Ensuring the best output from aftermarket speakers & component speakers
Aftermarket and component speakers require more power than a factory or aftermarket receiver can provide. It is essential to check the Continuous RMS power ratings while choosing a speaker. A higher RMS rating, usually in a range of 5-60 watts RMS power range, represents the approx. driving power for a speaker at which it will produce the loudest and best sound. In reality, the speakers can take much more power than rated for (approximately 150% more power than rating is safe). But to ensure the best output from speakers, it is essential to get at least 75% of the power rating from a receiver. External amplifiers help in achieving the fete and enhancing the music experience.
In case your car is adorned with aftermath speakers, you need to find out the top RMS ratings for the same. If you have two different pair ratings for front and rear speaker pairs, keep in mind the lower ratings for choosing an external amplifier. Multiply the rating from 0.75 to get the minimum RMS wattage per channel an amplifier must have for you to choose the same. To get the maximum output per channel you want from the amplifier, multiply the RMS rating of your existing speakers from 1.5. If you are unable to find a small amplifier to match low-power rating speakers, set the amplifier’s gain to a low level. This will ensure that amplifier does not get full power and promise safety of your installed speakers.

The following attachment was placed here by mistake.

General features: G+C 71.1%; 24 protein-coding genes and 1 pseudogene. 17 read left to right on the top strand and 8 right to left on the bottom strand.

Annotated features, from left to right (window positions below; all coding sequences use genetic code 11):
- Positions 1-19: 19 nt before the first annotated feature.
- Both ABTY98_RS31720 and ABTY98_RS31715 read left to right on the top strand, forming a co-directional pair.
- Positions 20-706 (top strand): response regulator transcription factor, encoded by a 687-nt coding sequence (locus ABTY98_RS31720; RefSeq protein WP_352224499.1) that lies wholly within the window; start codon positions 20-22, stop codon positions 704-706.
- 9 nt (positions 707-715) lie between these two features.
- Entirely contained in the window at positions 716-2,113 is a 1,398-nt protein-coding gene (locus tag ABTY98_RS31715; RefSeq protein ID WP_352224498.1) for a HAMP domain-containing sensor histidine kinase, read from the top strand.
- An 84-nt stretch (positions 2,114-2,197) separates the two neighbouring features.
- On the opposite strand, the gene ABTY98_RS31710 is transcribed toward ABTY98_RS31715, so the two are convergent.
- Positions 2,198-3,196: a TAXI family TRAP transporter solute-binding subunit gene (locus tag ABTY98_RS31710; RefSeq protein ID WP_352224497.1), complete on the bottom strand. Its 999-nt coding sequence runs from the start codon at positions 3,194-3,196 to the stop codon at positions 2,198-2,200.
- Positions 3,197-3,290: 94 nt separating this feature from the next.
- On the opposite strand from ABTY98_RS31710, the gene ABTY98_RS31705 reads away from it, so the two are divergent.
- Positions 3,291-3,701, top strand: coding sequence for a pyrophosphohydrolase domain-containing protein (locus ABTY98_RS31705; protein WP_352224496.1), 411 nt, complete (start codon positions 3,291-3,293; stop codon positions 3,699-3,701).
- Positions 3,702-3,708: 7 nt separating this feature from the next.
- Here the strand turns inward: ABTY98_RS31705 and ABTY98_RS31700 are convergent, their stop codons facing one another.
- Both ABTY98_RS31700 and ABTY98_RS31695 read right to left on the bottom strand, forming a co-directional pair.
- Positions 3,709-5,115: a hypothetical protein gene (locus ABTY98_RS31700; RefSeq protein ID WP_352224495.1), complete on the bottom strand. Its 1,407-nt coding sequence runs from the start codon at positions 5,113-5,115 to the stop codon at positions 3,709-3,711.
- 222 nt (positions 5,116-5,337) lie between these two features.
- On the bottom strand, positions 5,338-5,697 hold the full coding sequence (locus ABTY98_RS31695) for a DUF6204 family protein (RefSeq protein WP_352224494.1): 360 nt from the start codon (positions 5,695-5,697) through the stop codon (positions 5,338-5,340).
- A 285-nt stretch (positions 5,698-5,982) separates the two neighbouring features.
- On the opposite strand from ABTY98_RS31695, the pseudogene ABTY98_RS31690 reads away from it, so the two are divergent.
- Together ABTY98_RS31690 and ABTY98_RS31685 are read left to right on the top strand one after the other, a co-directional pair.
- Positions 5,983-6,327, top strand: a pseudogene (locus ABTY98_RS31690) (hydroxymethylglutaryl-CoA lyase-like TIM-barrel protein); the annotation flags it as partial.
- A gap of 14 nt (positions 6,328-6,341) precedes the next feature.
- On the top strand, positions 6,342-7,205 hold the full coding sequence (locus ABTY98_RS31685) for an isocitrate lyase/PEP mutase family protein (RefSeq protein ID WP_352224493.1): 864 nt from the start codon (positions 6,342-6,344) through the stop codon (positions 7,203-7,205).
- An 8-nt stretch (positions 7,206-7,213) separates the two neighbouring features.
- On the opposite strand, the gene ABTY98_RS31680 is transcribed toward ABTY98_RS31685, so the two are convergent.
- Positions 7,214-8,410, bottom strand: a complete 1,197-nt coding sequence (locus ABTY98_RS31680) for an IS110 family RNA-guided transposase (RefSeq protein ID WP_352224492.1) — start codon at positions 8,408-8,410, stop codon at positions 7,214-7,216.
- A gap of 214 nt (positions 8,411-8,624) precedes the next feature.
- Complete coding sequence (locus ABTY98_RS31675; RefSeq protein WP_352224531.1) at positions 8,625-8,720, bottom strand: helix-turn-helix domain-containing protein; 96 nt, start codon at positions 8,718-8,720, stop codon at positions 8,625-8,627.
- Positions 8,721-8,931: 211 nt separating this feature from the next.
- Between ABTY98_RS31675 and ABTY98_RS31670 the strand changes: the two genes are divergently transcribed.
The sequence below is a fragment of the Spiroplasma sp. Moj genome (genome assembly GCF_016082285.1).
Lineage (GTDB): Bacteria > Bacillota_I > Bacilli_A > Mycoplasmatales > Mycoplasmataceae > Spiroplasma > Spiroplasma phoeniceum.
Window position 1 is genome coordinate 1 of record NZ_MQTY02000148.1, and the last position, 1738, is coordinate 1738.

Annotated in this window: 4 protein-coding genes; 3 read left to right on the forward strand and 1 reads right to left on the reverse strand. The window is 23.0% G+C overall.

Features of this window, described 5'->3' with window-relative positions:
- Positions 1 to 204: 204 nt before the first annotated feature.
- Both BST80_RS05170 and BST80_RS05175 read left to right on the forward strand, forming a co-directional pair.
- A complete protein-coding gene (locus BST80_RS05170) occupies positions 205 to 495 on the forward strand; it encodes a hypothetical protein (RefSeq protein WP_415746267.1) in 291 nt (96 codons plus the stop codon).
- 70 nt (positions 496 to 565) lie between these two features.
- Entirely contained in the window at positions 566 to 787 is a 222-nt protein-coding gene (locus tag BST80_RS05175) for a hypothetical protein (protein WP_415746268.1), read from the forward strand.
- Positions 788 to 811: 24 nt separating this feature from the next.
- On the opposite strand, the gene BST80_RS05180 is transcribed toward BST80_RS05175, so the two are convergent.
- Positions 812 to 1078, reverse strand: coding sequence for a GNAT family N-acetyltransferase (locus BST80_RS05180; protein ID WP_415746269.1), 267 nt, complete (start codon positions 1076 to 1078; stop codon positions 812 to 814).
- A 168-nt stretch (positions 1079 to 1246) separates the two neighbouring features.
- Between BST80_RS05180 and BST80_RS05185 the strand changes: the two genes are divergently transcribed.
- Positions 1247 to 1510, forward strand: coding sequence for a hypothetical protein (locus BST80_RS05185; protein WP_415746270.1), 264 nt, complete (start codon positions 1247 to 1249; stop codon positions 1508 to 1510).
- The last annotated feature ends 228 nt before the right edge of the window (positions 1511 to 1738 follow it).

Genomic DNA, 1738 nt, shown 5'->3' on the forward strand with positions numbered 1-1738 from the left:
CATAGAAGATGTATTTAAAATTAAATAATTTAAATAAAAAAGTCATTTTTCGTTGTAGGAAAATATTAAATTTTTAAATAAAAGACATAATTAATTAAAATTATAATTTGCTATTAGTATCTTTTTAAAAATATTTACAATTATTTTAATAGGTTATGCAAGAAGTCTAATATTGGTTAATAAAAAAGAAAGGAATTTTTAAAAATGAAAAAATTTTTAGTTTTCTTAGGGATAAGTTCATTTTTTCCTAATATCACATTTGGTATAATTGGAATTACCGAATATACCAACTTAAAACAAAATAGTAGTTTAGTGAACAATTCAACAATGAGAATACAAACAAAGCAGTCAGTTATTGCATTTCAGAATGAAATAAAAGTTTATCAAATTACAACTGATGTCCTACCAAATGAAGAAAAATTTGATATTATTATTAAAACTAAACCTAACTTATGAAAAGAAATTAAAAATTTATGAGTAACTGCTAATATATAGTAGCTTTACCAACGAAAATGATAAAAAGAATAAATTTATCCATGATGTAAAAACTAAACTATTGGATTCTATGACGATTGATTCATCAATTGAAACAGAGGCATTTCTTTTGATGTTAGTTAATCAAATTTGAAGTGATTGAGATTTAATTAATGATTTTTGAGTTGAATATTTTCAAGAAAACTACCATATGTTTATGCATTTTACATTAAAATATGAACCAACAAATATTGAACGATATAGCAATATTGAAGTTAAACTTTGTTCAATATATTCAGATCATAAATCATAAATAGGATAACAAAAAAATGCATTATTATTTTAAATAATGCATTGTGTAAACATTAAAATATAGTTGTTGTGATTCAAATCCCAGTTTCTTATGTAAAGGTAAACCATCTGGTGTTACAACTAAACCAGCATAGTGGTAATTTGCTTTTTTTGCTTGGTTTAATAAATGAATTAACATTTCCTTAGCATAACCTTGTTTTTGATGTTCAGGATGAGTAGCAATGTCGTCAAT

If you are a person who does not use rear speakers and use only front speakers for music, a 2-channel amplifier will be the best bet as you will only need to power single pair of speakers. But in case you need to fill your rear speakers with full power and need front-to-rear fade control, you should buy a 4-channel amplifier.
If you are looking to include a subwoofer in the car audio system, then you must take care of other amplifier configurations. A 3-channel amplifier can handle single pair speakers and sub woofer effectively, whereas a 4-channel amplifier can run a pair of speakers and a sub woofer while giving an option to expand your system. In the future you can change the settings to run 4 speakers and can add separate amplifier for the subwoofer.
A 5-channel amplifier can power up the whole system in a single package while larger amplifiers with more channels are designed to run 3 and 4 way active systems with one amplifier channel dedicated to a single driver like a tweeter, midrange speaker or subwoofer.
Getting new speakers with a new amplifier